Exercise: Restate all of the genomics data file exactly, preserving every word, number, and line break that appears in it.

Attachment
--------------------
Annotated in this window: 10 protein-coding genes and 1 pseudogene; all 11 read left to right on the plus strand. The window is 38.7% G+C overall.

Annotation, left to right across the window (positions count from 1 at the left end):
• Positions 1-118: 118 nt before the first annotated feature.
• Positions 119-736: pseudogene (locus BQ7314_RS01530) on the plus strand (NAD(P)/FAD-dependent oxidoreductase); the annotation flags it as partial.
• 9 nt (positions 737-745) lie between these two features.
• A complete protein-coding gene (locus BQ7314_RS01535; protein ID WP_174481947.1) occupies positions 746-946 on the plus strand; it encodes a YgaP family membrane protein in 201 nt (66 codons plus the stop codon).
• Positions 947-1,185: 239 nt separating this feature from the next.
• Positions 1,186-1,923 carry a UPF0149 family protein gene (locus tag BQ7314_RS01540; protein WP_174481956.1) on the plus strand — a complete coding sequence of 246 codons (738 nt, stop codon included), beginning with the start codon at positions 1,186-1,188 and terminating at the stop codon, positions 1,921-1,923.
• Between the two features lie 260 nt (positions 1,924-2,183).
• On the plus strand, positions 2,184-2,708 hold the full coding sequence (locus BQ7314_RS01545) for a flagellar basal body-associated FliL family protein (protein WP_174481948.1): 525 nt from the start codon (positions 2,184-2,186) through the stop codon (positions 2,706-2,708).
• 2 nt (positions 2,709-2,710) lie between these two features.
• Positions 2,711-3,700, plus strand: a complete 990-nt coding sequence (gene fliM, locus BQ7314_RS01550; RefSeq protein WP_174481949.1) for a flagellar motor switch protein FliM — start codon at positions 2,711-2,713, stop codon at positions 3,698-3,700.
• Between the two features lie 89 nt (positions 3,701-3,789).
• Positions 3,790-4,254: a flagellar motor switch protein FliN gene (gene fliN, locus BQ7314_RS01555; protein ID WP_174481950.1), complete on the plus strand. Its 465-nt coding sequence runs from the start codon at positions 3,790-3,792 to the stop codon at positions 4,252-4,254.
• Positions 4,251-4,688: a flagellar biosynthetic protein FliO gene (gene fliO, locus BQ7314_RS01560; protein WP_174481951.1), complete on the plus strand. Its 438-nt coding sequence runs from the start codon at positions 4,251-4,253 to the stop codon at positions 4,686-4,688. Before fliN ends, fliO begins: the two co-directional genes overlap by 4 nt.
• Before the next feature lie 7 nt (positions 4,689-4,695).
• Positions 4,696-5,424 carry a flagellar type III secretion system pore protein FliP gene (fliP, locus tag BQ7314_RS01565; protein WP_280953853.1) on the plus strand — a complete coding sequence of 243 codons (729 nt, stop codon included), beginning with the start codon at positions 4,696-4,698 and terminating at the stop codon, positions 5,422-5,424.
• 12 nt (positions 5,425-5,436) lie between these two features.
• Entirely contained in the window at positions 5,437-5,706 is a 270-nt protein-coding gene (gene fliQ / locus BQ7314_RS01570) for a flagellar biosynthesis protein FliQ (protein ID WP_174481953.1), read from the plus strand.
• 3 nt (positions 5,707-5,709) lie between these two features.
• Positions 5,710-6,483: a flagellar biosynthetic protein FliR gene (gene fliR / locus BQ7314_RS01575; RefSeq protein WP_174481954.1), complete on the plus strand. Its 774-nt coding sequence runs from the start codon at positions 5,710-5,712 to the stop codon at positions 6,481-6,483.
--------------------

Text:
Annotated in this window: 10 protein-coding genes and 1 pseudogene; all 11 read left to right on the plus strand. The window is 38.7% G+C overall.

Annotation, left to right across the window (positions count from 1 at the left end):
• Positions 1-118: 118 nt before the first annotated feature.
• Positions 119-736: pseudogene (locus BQ7314_RS01530) on the plus strand (NAD(P)/FAD-dependent oxidoreductase); the annotation flags it as partial.
• 9 nt (positions 737-745) lie between these two features.
• A complete protein-coding gene (locus BQ7314_RS01535; protein ID WP_174481947.1) occupies positions 746-946 on the plus strand; it encodes a YgaP family membrane protein in 201 nt (66 codons plus the stop codon).
• Positions 947-1,185: 239 nt separating this feature from the next.
• Positions 1,186-1,923 carry a UPF0149 family protein gene (locus tag BQ7314_RS01540; protein WP_174481956.1) on the plus strand — a complete coding sequence of 246 codons (738 nt, stop codon included), beginning with the start codon at positions 1,186-1,188 and terminating at the stop codon, positions 1,921-1,923.
• Between the two features lie 260 nt (positions 1,924-2,183).
• On the plus strand, positions 2,184-2,708 hold the full coding sequence (locus BQ7314_RS01545) for a flagellar basal body-associated FliL family protein (protein WP_174481948.1): 525 nt from the start codon (positions 2,184-2,186) through the stop codon (positions 2,706-2,708).
• 2 nt (positions 2,709-2,710) lie between these two features.
• Positions 2,711-3,700, plus strand: a complete 990-nt coding sequence (gene fliM, locus BQ7314_RS01550; RefSeq protein WP_174481949.1) for a flagellar motor switch protein FliM — start codon at positions 2,711-2,713, stop codon at positions 3,698-3,700.
• Between the two features lie 89 nt (positions 3,701-3,789).
• Positions 3,790-4,254: a flagellar motor switch protein FliN gene (gene fliN, locus BQ7314_RS01555; protein ID WP_174481950.1), complete on the plus strand. Its 465-nt coding sequence runs from the start codon at positions 3,790-3,792 to the stop codon at positions 4,252-4,254.
• Positions 4,251-4,688: a flagellar biosynthetic protein FliO gene (gene fliO, locus BQ7314_RS01560; protein WP_174481951.1), complete on the plus strand. Its 438-nt coding sequence runs from the start codon at positions 4,251-4,253 to the stop codon at positions 4,686-4,688. Before fliN ends, fliO begins: the two co-directional genes overlap by 4 nt.
• Before the next feature lie 7 nt (positions 4,689-4,695).
• Positions 4,696-5,424 carry a flagellar type III secretion system pore protein FliP gene (fliP, locus tag BQ7314_RS01565; protein WP_280953853.1) on the plus strand — a complete coding sequence of 243 codons (729 nt, stop codon included), beginning with the start codon at positions 4,696-4,698 and terminating at the stop codon, positions 5,422-5,424.
• 12 nt (positions 5,425-5,436) lie between these two features.
• Entirely contained in the window at positions 5,437-5,706 is a 270-nt protein-coding gene (gene fliQ / locus BQ7314_RS01570) for a flagellar biosynthesis protein FliQ (protein ID WP_174481953.1), read from the plus strand.
• 3 nt (positions 5,707-5,709) lie between these two features.
• Positions 5,710-6,483: a flagellar biosynthetic protein FliR gene (gene fliR / locus BQ7314_RS01575; RefSeq protein WP_174481954.1), complete on the plus strand. Its 774-nt coding sequence runs from the start codon at positions 5,710-5,712 to the stop codon at positions 6,481-6,483.